That’s an interesting point, but, as a school admissions officer might say, ‘you have to draw the line somewhere’. And when you’re dealing with contracts, it’s generally better if everyone knows where that line is going to be drawn.

From the perspective of contractual (and therefore commercial) certainty, there is simply no substitute for precision in the drafting of contracts. Close of business for one person might be very different to another person’s stance. The idea that use of a rather woolly phrase would help to deter quibbling over whether an action had or had not been taken in the required time makes me feel a bit uncomfortable. It didn’t exactly work in the present case, did it? But I take the court’s point as to it possibly helping in a day-to-day commercial pragmatism kind of thing. Maybe.

But here’s the acid test: if I saw that phrase in a contract I was reviewing, would I let it pass, or insist on it being substituted for a specific time?

The latter, you say? Yep – you’re damn right.

Sunday, 5 March 2017

All aboard the booger bus

bogey boy

Yep – it’s all a-happening down in Bristol.

From the Bristol Post 27/02/17:

A woman [called Sian, it seems] claims she was physically sick in the street after a passenger on a First Bus wiped a bogey on her leg.

Shocked and disgusted, she got off the bus and told First Bus she "puked in the middle of the street" in a complaint made on Twitter.

She said she wasn't sure if the incident was an accident or intentional but branded it "gross" in a series of outraged tweets.

"Some guy picked his nose next to me and left a boogie on my jeans," she wrote.

Responding to the complaint on social media, First Bus West of England said the incident should be reported to the police as an assault.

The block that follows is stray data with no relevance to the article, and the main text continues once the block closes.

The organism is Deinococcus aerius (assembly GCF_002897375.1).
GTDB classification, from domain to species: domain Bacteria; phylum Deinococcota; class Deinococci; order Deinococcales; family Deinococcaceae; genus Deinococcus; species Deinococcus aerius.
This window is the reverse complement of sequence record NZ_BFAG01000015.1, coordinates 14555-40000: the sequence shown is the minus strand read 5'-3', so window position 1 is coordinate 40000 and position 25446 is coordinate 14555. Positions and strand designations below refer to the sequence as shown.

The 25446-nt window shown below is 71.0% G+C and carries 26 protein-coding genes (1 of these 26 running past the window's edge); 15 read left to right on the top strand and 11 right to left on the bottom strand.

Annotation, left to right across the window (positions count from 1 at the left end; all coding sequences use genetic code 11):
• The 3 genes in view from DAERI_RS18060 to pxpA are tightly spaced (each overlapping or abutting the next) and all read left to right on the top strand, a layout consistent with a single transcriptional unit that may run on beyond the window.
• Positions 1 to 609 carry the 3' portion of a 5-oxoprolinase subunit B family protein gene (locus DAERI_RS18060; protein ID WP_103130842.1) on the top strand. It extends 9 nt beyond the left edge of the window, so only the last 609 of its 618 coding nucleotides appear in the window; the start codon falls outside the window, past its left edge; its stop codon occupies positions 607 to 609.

Sian said she would not be taking the matter any further as it was "just a boogie", instead asking for some complimentary bus tickets.

Her request, however, was rejected

Well – booger me. Poor Sian. Not even a complimentary ticket to ride the bus and have another opportunity for a passenger to, y’know, wipe snot all over her.  Sian – you’re a glutton for punishment.

Let’s face it: anything can happen on public transport. I was on a late-night train back from a client meeting in Leeds several years ago, when, towards the very end of the journey, I heard a curious loud rustling sound. It sounded much as though somebody was trying to scrunch up a sheet of baking parchment greaseproof paper. It happened a few times and I didn’t think anything of it until I suddenly became aware of everybody in front of me scrambling back in earnest.  This was followed, almost instantaneously, by a wave of very strong smell – something like spirit alcohol mixed with something I couldn’t quite place.

It quickly emerged that a young chap – he looked roughly in his mid-teens – had tried to consume his bodyweight in spirits and was now retching it up in the carriage. The rustling/scrunching sound was the contents of his stomach hitting the floor. Nice.

Suffice it to say, I, like my fellow passengers didn’t hang about, and was out of my seat in a flash and moving towards the back of the carriage like a scalded cat. The kid, thankfully, decided to get off at the next stop, but not before being admonished by the unimpressed train crew.

It’s a train journey that I won’t forget. A bit like this one.

I wonder if Michael Palin would be interested in reconstructing it for one of his ponderous railway shows…

Interestingly, this isn’t the first snot-related-possible-assault themed post that I’ve ever posted. Remember this?